One thing I love about reading is the individuality of the transaction between the author and myself. I ask for a story, and the author gives me one, but I might not be able to drink every drop of the story the author tells. The author can only fill the glass I bring to it. To some extent, the size and shape of that glass determines the story I imbibe.

As a reader, I suspect that sometimes part of a story ran over the side of my glass and dribbled off my chin. What can I do? I drank what I could. As an author, certainly, I’m thankful for all my readers, dribblers or not, but I admit that the deeper they drink, the more gratifying that is.

Book Reviews, Books, Doubt, Movies, Opinion, Reader, Real Life, Time, Writing

Hell is being sick … and not being able to read!

By a strange coincidence, a virus felled me the day after I saw the movie Contagion. That was bad enough, but the topper was that for a couple days, I was too sick to even read. You can only sleep so much, and with my need for glasses, it’s not easy watching television lying down. And writing—even to just think the words—fuhgeddaboutit!

So, as much as I hate the word bored, I have to say I was. I kept thinking about that Twilight Zone episode where the man who wants only to be left alone with his books, gets his wish, but then isn’t able to read because he breaks his glasses. Hell, indeed. Today, I’m about 90% back to normal.

When I could read again, I finished The Help, which I’d started before I got sick, and read a little more of another one, Joy for Beginners, which I’d started over a month ago, but set aside.

For the record, I loved The Immortal Life of Henrietta Lacks, which I mentioned in a previous post. I was astounded to learn the degree to which one woman’s cells have been instrumental in worldwide medical and biological research for over fifty years. My only reserve is discomfort over the way the author chose to portray Henrietta’s family.

I also loved The Help. It’s been a long time since I read a book of that length so quickly. I hope to see the movie soon, though I’ve heard it’s not as good as the book. Typical. I try not to read reviews before I read a book, so afterward I was surprised to read negative remarks written as though the reader expected The Help to be more history than fiction.

Despite what the cover says, Joy for Beginners is not constructed as a traditional novel, and eventually I found it less frustrating to read it as a collection of connected short stories. The writing is pretty. The reason I’m taking so long to finish the book is that I don’t care enough about the characters.

As for Contagion, it was a disappointment. The acting was good, the story premise good, the execution of that premise, not good. It started out well, developed a bit, but then waned, and finally, fizzled out. Gee. I seem to be doing nothing but blogging reviews lately, or rather opinions—which is exactly how you should view them.

I don’t really have much to say about writing because I’m sort of stumbling around again. This is a list of the writing problems I encountered this month:

  1. I kept changing my mind on which book to work on first. (Solved … I think.)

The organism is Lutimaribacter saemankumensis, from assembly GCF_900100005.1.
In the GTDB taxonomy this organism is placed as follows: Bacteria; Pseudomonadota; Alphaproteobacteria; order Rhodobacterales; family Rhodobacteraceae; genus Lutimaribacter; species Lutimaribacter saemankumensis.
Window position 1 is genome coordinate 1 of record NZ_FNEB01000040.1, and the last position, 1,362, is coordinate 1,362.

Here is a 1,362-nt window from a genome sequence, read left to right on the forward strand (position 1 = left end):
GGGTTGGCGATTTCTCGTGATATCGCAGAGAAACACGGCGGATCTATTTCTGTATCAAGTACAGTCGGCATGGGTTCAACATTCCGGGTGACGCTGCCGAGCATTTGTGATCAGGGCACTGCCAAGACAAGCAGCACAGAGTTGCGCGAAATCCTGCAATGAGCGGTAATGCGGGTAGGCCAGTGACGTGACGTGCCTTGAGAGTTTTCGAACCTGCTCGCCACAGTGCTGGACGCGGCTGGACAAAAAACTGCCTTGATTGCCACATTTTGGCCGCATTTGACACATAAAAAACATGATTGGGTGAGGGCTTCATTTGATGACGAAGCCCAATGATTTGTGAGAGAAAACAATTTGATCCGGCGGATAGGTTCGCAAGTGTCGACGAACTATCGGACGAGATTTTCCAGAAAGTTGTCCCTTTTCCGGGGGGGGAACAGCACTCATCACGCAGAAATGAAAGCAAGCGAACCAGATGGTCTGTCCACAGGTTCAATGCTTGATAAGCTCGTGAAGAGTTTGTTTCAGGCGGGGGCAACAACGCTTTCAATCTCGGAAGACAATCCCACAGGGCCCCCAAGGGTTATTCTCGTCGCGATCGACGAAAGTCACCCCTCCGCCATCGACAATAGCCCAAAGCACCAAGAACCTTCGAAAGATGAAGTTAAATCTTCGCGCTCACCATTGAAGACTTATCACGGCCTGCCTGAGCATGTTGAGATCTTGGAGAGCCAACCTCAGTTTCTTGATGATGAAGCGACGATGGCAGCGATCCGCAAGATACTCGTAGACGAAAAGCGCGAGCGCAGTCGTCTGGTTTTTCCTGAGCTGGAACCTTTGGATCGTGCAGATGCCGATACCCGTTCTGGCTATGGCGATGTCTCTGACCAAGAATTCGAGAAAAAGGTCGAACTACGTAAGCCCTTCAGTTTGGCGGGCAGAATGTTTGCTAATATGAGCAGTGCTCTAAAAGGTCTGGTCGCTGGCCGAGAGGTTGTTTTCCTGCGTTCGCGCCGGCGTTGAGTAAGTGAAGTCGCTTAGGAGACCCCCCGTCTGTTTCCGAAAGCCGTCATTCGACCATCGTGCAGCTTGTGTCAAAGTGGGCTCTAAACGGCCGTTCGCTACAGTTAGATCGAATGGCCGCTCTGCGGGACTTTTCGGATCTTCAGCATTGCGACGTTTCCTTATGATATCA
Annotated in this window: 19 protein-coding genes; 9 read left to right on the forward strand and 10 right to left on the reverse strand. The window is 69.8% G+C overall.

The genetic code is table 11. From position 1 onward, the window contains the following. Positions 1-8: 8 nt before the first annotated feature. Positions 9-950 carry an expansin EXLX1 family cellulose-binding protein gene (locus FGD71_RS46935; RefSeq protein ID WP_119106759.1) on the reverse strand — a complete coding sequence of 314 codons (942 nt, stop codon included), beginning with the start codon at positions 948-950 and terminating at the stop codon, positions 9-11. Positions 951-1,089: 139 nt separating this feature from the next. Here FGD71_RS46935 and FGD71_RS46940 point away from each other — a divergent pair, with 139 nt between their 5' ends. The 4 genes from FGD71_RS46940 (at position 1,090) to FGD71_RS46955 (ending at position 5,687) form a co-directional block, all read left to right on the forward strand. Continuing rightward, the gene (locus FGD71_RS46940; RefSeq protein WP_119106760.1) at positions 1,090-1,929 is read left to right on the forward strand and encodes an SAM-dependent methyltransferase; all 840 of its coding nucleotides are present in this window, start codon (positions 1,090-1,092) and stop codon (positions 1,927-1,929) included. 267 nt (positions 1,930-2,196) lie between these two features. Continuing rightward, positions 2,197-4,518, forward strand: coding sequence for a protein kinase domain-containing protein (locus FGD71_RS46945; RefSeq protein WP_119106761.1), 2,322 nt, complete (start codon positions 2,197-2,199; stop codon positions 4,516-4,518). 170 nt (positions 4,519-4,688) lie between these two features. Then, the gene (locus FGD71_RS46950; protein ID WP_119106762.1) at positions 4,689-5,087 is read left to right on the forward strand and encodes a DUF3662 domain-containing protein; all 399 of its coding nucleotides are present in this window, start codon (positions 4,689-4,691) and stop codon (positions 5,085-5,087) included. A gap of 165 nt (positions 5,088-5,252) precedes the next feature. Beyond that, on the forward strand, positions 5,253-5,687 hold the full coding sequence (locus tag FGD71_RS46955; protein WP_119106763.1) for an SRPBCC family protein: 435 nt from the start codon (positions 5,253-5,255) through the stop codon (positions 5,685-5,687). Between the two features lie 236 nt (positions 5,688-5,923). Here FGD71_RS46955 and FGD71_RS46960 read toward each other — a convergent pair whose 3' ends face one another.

2. I lost sight of writing for myself and started wondering what readers would think.
  3. I started worrying about who I’ll get to beta read and how I can pay an editor.

In short, I’ve been fussing and fighting with writing, but not doing much of it. I have one more novel to read, and then I’m hanging up my library card for a while, so I can do what I’m supposed to do. Write. Right?

Book Reviews, Fiction, My Books, Short story, Writing

Tuesday Tales, Titles, and a Thriller

Since I’m in the middle of a read-a-thon, I have books on the brain. I finished The Immortal Life of Henrietta Lacks yesterday afternoon and immediately started The Help, but today, I’ll put down the books and go to the movies with my husband. We’re seeing Contagion, if you’re interested.

Speaking of books, I’ve made a final decision on which one I’ll publish next. It will be a short story collection. I hope, before too long, to whip into shape the stories I’ve written so far, plus the one I’m working on now, and the one I plan to write next. They make an eclectic grouping, so I made a list of appropriate book titles, but then searched Amazon and found out most of them have already been used … some more than once. I’m sure something will come to me when it’s time.

Speaking of books again, if you’re looking for a thriller with a heart, check out Monarch, a new release by Michelle Davidson Argyle. This is the blurb:

Nick’s life as a CIA spy should be fulfilling, but it has only given him unhappiness—a wife who committed suicide, and two daughters who resent everything he has become. Now, stuck in the Amazon on the last mission of his career, he must track down Matheus Ferreira, a drug lord and terrorist the U.S. has tried to bring down for years. If he succeeds, he’ll have the chance to start his life over again.

Just when Nick is on the brink of catching Ferreira, he’s framed for a murder that turns his world upside down. His only chance of survival lies in West Virginia where Lilian Love, a woman from his past, owns the secluded Monarch Inn. He’s safe, but not for long…

I rarely read thrillers, but I’m glad I read Monarch. My fear that the CIA agent storyline would bore me and possibly be hard to follow was groundless. The characters were well fleshed out, warts and all. The author deftly entwined the action story with a love story, switching back and forth, without any confusion and the breaks were just long enough to build the tension, but not make me want to skip anything to get back to the other story. I found both stories satisfying. As a bonus, I learned a bit about Monarch butterflies. 🙂

Find out more on Michelle’s blog, including a list of giveaways you can enter to win a copy: MONARCH giveaways!